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April 18, 2024

Manicured Nails, My Right to Abortion and a Damn Good Iced Coffee

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Girlhood. It’s a terrain as complex as it is universal marked by its commodification, demonization and idolization. In its essence lies a social and biological experience more fraught than any other. Recently, my reflections explored the politics of girlhood — essays laden with dense jargon, lamenting the systems that uphold its persistent scrutiny and sexualization. And while not dismissing the relevance of this discourse, in the midst of it, I found myself losing sight of its fundamentals.

Having recently turned 20, I’ve taken a moment to indulge in nostalgia, reflecting on the past decade. From the whimsical charm of Claire’s colorful stud earrings to the understated elegance of minimalist gold hoops; from the infectious melodies of Hannah Montana CDs to the soulful resonance of Stevie Nicks vinyl; and from clandestine confessions about crushes in well-worn diaries to the difficulties of navigating genuine relationships.

Amidst the ebb and flow of change, certain elements persist — a mini hairbrush tucked within the folds of a purse, the scent of hand lotion, the burst of mint from a stick of gum — now accompanied by newly deemed necessities like tampons and lighters. These mundane items, imbued with personal significance, symbolize the evolving landscape of girlhood — the crossing of the threshold between innocence and experience, wherein transformation is the only constant.

Yet, beneath its materiality lies a disquieting reality. Girlhood, veiled in a media-curated guise of allure and romance finds itself overshadowed by societal expectations and media-driven narratives. From the relentless pursuit of a fabricated ideal of femininity — where it appears intelligence and desire cannot coexist — to the pressure to embody the archetype of a “#girlboss,” the essence of girlhood is obscured by the relentless pursuit of perfection.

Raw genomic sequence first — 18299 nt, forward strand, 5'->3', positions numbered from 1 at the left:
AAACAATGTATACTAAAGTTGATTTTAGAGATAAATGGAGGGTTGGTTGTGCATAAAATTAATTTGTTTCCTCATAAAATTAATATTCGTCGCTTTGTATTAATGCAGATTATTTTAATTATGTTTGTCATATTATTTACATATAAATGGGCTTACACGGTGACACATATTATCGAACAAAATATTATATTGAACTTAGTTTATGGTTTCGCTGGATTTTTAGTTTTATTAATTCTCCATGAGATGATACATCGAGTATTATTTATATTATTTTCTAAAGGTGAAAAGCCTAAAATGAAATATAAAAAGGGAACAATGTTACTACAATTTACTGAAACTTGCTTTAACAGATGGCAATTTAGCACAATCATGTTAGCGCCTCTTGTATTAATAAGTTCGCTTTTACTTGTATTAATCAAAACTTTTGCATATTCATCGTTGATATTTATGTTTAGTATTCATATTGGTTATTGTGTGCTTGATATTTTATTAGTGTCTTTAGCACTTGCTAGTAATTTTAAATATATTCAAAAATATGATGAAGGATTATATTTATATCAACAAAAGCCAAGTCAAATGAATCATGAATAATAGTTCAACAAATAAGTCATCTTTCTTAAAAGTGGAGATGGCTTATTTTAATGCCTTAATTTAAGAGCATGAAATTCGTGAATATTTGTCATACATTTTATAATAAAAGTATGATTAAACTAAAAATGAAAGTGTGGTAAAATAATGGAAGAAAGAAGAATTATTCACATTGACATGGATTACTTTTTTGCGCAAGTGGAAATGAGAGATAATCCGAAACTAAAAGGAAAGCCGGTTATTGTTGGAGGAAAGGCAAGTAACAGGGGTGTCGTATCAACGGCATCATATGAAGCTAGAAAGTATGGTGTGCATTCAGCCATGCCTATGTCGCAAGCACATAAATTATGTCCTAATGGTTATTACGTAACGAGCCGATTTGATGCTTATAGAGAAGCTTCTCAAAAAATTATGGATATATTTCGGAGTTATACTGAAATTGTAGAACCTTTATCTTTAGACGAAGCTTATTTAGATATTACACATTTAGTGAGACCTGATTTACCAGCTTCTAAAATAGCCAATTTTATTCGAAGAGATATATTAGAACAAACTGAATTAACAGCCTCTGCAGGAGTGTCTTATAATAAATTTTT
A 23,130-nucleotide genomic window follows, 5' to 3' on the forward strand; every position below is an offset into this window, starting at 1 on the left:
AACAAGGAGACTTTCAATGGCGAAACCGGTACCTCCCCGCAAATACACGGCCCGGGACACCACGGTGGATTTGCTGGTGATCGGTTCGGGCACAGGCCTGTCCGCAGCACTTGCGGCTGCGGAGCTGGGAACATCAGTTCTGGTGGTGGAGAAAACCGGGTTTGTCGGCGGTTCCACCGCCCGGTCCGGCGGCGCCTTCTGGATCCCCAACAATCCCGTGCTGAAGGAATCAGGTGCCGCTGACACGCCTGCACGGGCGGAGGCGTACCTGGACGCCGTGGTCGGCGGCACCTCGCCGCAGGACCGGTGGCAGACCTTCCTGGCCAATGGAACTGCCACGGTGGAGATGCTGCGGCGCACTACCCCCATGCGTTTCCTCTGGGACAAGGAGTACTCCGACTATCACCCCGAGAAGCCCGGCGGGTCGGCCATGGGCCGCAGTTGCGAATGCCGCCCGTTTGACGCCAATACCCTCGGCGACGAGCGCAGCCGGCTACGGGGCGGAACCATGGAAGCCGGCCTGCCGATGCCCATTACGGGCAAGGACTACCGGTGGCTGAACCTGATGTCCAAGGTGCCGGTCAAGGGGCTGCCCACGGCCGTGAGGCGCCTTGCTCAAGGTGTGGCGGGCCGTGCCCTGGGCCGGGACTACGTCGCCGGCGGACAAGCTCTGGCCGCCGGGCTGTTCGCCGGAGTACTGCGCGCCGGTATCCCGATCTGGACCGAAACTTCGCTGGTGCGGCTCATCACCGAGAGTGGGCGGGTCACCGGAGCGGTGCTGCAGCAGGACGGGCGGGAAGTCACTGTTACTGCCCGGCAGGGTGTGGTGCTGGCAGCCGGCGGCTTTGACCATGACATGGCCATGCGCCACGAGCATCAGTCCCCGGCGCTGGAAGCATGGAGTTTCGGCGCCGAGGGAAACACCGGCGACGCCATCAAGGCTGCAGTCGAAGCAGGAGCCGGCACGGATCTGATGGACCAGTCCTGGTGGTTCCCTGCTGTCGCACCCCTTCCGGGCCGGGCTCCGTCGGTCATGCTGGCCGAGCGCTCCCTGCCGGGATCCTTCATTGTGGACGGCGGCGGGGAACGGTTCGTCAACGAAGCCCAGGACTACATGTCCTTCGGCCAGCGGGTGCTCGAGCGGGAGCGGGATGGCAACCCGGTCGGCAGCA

Do not get me wrong, there’s little that brings me more joy than my frequent hot-girl walks, savoring an iced coffee with a splash of vanilla syrup — its taste somehow heightened by its label as a “girl drink.” And, of course, there are the weekly “girl dinners” with my fellow girlfriends, each of us reveling in the glory that is girlhood.

Nevertheless, as we attach the label “girl” to an ever-expanding array of endeavors and objects, one cannot help but wonder how much more can be burdened by this designation before the narrative collapses under its own weight. In the prevailing discourse, the connotations of “girl” imply fragility and dependence, perpetuating a notion of inherent weakness that undermines the true ethos of girlhood. It is not about fragility in the infantilized sense but rather the fruitlessness of arbitrary laughter, the meticulousness of freshly manicured nails and the whimsy of trinket-filled purses.

Even so, such an outlook is not to imply that innocence resides at the crux of girlhood for one to remain oblivious to its regulation and policing is to uphold the very systems perpetuating it. I remain unsure as to what shattered my “innocence” — perhaps it was the first application of mascara, the loss of my virginity or the sobering realization that my reproductive rights aren’t always within my control.

Indeed, girlhood is an experience of self-discovery and evolution marked by awkwardness, bliss, heartbreak, scrutiny and everything in between. It is plagued by teenage cattiness and insecurities, where mirrors reflect cellulite and noses are scrutinized against societal standards. A dialogue of lament over the fact that we just weren’t that guy’s “type” or how you cannot afford the latest Aritzia sweatsuit.

Nonetheless, as innocence yields to experience and consciousness, my advocacy isn’t about reverting to our ten-year-old selves, swapping Stevie Nicks vinyl for Hannah Montana CDs, or abandoning our pro-life and other political convictions to sidestep emotional fatigue nor must we sacrifice the red wine for grape juice. Instead, it’s a reminder that our girlhood — the very essence of who we are — is often simpler than the dominating narrative suggests. 

It is a testament to the indomitable spirit of womanhood, a celebration of the complexities that define us, and a reaffirmation of the power found in embracing all that has brought joy to our 10, 12, and 20 year old selves. For, as it stands, at least all I really need are manicured nails, my right to abortion and a damn good iced coffee.

Eve Iulo is a second-year in the College of Agriculture and Life Sciences. She can be reached at [email protected].